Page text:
The problems that the Handi-Van’s phone lines routinely cause for riders are so bad that they violate federal law and the city should restore the previous phone software as soon as possible, according to a new report from the city auditor’s office.
Furthermore, amid all the other challenges the Handi-Van faces, the city should seriously consider separating the overwhelmed paratransit fleet from TheBus and place it under a separate operator, the report stated.
“While there are benefits of consolidating fixed-route and paratransit services, there are also benefits if both services are separated,” the report said.
Oahu Transit Services runs TheBus and the Handi-Van for the city, and the report says that under the current model consultants have found a “lack of incentives for OTS to improve paratransit operations.”
Roy Amemiya, the city’s managing director under Honolulu Mayor Kirk Caldwell, generally concurred with the audit’s findings. His Jan. 6 response letter did not directly address the possibility of moving Handi-Van from OTS, however.
The auditor’s report, released Tuesday, is an update on a 2016 audit that had chronicled a 5% decrease in Handi-Van on-time performance, too many trips with excessive trip times and problems complying with Americans with Disabilities Act regulations.
The latest paratransit audit took place from August to November. It notes that the city’s Department of Transportation Services and OTS have improved somewhat since then. Still, they have a way to go to solve the problems that have long plagued the Handi-Van — one of the nation’s busiest and most heavily used paratransit systems per capita.
In all three years since the initial audit, Handi-Van has failed to meet its stated goal of 90% on-time service, which allows vans to arrive up to 30 minutes after the scheduled pickup.
The service has also failed in the past two years to meet a goal to keep excessive trips to less than 1% of all trips. (For the past two years, it has defined “excessive trips” as taking longer than an hour.)
DTS and OTS still haven’t established a customer service program as previously recommended to collect feedback from all riders, despite the issues. In his response, Amemiya said the city has $50,000 budgeted for a Handi-Van customer survey.
Currently, the best way to gauge riders’ opinions is through the quarterly public meetings of Citizens for a Fair ADA Ride, which advocates for better paratransit service on Oahu.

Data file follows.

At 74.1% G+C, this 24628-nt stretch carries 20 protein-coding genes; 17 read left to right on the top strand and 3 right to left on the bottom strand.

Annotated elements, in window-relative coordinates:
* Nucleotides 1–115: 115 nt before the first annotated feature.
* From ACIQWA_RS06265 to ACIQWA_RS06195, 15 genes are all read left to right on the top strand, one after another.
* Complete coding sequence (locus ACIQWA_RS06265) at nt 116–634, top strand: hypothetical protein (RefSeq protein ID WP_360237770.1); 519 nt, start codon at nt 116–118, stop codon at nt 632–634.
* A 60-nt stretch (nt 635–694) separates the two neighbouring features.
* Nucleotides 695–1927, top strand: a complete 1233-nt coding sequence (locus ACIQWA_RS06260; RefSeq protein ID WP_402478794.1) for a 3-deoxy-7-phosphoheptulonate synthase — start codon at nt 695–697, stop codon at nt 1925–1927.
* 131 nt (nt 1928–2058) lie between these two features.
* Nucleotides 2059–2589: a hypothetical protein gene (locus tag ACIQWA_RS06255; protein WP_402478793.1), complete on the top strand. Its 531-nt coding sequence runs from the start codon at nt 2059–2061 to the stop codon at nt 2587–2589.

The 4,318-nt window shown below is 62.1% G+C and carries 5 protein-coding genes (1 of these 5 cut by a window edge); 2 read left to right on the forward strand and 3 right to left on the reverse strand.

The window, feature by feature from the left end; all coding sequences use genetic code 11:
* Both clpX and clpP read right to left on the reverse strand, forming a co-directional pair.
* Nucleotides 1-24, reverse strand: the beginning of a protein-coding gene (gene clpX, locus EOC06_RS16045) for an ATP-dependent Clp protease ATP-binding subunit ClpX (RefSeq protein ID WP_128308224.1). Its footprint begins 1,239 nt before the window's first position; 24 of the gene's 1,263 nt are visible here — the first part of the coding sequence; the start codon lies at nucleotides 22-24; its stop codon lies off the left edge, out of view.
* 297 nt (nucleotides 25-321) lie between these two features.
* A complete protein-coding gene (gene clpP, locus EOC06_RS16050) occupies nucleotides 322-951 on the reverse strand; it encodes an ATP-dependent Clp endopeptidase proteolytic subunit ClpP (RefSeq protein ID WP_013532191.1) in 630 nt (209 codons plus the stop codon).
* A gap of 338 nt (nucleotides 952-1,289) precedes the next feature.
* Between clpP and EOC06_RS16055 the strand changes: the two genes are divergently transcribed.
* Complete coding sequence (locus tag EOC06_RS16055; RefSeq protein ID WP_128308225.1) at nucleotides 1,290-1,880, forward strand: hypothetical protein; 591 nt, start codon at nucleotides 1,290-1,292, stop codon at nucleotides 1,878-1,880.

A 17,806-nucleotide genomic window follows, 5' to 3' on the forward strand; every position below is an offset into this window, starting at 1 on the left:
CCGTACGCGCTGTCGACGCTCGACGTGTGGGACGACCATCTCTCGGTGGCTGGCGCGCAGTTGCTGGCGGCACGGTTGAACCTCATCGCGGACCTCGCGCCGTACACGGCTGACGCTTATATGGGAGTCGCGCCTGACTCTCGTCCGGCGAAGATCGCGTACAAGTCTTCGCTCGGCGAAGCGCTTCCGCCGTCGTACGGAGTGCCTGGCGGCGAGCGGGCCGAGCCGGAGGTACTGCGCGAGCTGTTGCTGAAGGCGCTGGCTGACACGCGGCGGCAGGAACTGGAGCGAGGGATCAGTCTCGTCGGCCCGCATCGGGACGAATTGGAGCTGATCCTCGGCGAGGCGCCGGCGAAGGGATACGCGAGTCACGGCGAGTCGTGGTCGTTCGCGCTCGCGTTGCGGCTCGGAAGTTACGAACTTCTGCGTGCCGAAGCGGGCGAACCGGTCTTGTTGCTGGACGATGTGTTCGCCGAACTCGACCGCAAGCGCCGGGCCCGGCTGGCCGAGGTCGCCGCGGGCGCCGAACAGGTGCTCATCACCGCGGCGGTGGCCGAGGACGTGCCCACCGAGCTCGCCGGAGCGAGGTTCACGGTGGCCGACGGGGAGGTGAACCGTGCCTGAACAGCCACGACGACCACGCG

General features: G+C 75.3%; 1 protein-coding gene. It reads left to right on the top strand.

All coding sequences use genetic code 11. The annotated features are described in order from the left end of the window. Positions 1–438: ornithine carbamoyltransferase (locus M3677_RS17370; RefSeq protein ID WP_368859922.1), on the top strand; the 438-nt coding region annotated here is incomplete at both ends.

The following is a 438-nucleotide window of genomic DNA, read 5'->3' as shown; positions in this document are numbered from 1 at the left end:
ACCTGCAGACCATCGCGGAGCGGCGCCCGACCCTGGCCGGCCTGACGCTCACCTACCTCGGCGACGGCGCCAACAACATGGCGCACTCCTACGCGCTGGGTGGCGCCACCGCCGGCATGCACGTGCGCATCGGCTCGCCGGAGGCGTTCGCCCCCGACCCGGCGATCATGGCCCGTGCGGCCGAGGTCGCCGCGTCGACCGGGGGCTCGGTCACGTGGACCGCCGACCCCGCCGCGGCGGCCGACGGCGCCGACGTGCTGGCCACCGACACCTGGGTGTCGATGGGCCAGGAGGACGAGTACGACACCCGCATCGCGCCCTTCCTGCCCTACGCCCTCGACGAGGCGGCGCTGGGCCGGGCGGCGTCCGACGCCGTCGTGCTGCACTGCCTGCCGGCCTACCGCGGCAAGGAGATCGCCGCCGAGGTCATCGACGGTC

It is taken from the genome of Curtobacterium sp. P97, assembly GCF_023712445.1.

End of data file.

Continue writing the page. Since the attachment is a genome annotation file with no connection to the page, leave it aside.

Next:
Still, the several dozen or so riders who typically attend those meetings don’t “represent the broad base,” the new report states.
Donald Sakamoto, C-FADAR’s president, said Tuesday that he was encouraged the report highlighted Handi-Van’s phone line problems. The issue arose at the group’s most recent meeting, held at the state Capitol building in November.
In late 2018, the Handi-Van’s phone lines were moved from OTS’s internal system to the city’s more advanced and secure lines. Department of Information Technology Director Mark Wong called OTS’ Avaya system “obsolete.”
Still, the move was ineffective and poorly planned, the audit stated, with Handi-Van customers waiting 20 to 45 minutes just to reach an operator and book a ride.
The auditor’s report recommends reverting back to the Avaya system.
The city, in its response, agreed that OTS should revert back to a standalone system.
Before the switch to the city’s Cisco Systems-run phones, OTS had requested about $30,000 to $40,000 in upgrades to its Avaya phones, according to the audit report. Now, the move back to the Avaya phones could cost about $250,000, it added.
Oahu’s busy paratransit fleet isn’t collecting as many federal dollars as it could to help fund those rides, the report also stated. The city could leverage more federal dollars for Handi-Van by partnering with state agencies, similar to a model used in Portland, Ore.
However, such efforts to reach out to the state on Handi-Van funding have been “unsuccessful,” the auditor’s report added.
Read the latest Handi-Van audit here:
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